# Figuring Out How Big a Mortgage You Can Afford

Written by: John Landers

One of the most challenging aspects of house hunting is determining just how much home you can afford. For many decades, mortgage companies used a simple formula to qualify borrowers for home mortgages — your monthly mortgage payment should not exceed 28% of your gross take-home pay. This amount includes taxes and insurance. Your total monthly debt payments, which includes your mortgage, should not exceed 36%.

Today, mortgage lenders rarely use this method, but a calculation of how much income a person has poor paint off their mortgage debt, some still use ratios others avoid them. However, regardless of the method uses tend to qualified buyers, new mortgage rules require lenders to verify that the person has the income and the other requirements to repay the loan.

Conduct a housing assessment

Prior to completing the application for a home mortgage, you need to review your current housing  situation to get a better feel for housing-related finances and determine how much you want to borrow. Begin your evaluation by asking yourself the following questions:

1. Will you have to pay the same amount for the home mortgage?
2. Can you afford to pay more?
3. If you can pay  more–how much more?

Add up your gross monthly income, which includes salary, tips and bonuses. Calculate your annual income and divide by 12—this is your average monthly gross income.

Make a list of all of your monthly obligations (fixed expenses), including credit cards, car loans, installment loans, personal, that’s and other ongoing monthly payments. This may also include alimony and child support. For installment debt, use the current monthly payment for this calculation.

Add the monthly minimum payment for each revolving credit card obligation. If a debt is scheduled to be paid off in less than six months, do not include it in your calculation.

After you add up the figures, the total is called your monthly debt service. Divide the fixed expenses into your monthly gross income, and multiply by 100. This is your debt-to-income ratio.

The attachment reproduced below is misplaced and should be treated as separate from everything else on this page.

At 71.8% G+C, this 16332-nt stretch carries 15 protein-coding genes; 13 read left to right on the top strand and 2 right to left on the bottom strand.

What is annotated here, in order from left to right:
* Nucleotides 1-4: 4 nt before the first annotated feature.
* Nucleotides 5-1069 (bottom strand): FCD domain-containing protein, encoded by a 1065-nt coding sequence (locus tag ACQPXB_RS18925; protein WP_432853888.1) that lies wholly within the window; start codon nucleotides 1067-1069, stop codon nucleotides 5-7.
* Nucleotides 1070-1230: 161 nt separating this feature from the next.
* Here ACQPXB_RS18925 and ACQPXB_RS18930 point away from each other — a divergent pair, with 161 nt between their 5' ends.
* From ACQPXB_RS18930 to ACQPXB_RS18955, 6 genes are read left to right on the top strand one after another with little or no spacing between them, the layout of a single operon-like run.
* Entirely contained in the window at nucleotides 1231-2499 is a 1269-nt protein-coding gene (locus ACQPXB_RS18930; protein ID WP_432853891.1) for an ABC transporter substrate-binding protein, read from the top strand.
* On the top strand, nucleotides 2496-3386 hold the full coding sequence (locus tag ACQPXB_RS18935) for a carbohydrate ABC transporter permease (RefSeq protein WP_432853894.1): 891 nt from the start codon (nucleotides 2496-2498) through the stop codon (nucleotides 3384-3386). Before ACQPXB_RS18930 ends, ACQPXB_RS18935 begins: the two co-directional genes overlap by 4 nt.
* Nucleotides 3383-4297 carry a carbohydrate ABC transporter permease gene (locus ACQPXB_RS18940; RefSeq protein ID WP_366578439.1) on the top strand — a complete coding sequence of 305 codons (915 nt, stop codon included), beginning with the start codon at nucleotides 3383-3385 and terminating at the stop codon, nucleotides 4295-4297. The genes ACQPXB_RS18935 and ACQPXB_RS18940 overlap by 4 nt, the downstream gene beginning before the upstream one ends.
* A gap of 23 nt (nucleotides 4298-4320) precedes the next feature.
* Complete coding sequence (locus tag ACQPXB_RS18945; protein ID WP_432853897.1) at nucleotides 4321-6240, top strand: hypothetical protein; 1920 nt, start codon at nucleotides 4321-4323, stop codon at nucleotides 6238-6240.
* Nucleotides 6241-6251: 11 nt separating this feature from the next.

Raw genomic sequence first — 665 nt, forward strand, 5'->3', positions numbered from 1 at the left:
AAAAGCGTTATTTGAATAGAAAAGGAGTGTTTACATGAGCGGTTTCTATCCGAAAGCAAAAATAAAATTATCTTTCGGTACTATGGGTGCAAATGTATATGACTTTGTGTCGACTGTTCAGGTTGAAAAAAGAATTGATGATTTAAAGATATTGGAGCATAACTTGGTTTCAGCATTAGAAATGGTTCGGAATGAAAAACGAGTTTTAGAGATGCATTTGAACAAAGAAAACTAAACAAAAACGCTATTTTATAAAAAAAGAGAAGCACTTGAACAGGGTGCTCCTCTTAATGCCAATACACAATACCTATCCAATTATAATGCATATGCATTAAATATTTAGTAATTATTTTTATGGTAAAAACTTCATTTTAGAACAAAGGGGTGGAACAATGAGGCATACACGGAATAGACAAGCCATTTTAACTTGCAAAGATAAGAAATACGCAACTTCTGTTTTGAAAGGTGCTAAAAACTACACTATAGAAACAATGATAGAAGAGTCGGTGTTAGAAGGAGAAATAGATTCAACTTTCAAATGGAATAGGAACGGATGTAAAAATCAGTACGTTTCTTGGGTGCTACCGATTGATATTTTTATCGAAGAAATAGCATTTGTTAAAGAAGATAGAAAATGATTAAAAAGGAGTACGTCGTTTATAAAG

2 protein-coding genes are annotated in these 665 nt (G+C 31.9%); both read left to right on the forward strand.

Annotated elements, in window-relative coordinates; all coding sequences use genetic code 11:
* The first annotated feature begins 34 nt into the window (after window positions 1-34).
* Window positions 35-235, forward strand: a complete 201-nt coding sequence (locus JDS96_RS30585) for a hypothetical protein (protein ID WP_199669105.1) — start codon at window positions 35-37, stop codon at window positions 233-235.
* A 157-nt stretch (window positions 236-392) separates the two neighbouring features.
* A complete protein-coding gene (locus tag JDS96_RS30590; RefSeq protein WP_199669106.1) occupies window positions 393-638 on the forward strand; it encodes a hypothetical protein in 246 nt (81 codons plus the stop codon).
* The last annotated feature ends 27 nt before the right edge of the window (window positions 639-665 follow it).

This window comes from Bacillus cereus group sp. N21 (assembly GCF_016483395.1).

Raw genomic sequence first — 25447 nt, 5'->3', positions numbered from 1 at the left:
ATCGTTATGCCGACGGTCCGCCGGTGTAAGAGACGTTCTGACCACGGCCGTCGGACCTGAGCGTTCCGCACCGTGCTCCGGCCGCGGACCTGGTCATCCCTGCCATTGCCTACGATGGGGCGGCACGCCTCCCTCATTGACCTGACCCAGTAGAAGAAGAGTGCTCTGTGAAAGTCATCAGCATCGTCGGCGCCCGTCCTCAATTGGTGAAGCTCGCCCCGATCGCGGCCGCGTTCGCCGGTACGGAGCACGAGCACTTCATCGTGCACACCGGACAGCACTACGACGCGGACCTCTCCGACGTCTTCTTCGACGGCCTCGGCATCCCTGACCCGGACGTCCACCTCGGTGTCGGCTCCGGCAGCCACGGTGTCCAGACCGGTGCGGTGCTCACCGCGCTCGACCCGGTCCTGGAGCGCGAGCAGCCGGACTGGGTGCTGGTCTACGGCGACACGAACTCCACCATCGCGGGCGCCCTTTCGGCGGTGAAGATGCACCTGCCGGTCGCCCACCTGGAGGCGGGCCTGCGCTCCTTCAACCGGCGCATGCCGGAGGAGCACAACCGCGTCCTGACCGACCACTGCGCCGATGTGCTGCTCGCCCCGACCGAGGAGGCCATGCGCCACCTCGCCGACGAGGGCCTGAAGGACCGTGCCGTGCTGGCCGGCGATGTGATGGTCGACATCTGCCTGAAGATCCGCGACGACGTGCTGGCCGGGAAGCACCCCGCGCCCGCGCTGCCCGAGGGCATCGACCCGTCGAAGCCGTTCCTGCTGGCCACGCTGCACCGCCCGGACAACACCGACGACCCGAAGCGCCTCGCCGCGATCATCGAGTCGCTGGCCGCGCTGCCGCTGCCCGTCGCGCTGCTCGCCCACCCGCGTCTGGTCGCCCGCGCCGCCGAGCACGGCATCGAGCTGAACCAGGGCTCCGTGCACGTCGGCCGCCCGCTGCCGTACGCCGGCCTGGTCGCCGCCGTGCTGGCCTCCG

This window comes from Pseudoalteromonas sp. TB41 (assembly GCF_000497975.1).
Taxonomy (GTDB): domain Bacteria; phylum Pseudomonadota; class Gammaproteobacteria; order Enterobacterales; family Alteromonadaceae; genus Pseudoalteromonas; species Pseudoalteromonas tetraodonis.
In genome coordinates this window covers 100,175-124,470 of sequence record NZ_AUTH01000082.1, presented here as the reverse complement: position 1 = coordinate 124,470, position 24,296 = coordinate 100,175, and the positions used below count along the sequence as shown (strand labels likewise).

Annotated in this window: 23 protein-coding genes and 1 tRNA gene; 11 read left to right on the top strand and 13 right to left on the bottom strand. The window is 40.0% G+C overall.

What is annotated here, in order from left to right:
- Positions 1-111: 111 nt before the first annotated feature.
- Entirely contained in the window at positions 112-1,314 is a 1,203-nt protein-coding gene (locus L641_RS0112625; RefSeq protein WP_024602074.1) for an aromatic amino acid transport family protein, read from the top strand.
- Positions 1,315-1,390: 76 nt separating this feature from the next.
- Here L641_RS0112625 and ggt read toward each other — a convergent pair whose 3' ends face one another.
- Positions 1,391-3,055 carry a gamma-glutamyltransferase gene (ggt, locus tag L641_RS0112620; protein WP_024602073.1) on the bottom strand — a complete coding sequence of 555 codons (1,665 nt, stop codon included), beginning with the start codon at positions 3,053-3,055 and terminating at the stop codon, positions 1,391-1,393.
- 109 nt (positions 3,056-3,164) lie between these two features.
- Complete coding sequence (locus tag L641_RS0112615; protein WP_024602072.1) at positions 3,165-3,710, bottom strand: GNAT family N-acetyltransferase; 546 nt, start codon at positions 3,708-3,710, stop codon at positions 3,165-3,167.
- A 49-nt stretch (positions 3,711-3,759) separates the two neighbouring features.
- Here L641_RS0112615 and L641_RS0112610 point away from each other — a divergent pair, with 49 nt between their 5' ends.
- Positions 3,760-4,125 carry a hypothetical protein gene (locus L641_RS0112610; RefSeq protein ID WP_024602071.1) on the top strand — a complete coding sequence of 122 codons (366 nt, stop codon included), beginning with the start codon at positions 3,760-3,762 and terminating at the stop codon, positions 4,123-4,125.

For example: Monthly income = \$3,800, Fixed expenses = \$ 1,100

1,100/3,800 = 0.28 * 100 = 28.9%

The debt-to-income ratio gives you a rough approximation of how the lender will look at you income versus debt obligations to decide how much mortgage you can qualify to receive base on their underwriting criteria.

How much can you afford?

For borrowers, the conventional method of determining how much you can realistic afford to pay for mortgage is safe — again, 28% of your gross take-home pay for mortgage payment, taxes and insurance and a total of 36% for all debt obligations.

Use the PrimeRates.com mortgage calculation tool to help you determine how much house you can afford. Enter the loan amount, length of the loan, and the loan interest rate. Play around with various loan amounts and interest rates scenarios to better understand the mechanics and your options.

In most cases, borrowers will not have an idea what the tax and insurance expenses will be for the property. In this case, plug in 15% of the monthly mortgage payment amount towards this expense. The remainder of the payment will be applied toward principal and interest repayment.

Keep in mind that each mortgage lender determines its underwriting guidelines, which means more or less flexible with the debt-to-income ratios. For example, home buyers who can put down a larger cash down payments or have a rich relative co-sign on the loan may have less weight placed on qualifying ratios by the lender.

Even if your mortgage lender qualifies you for a higher amount of money, you don’t necessarily have to take the maximum loan amount approved.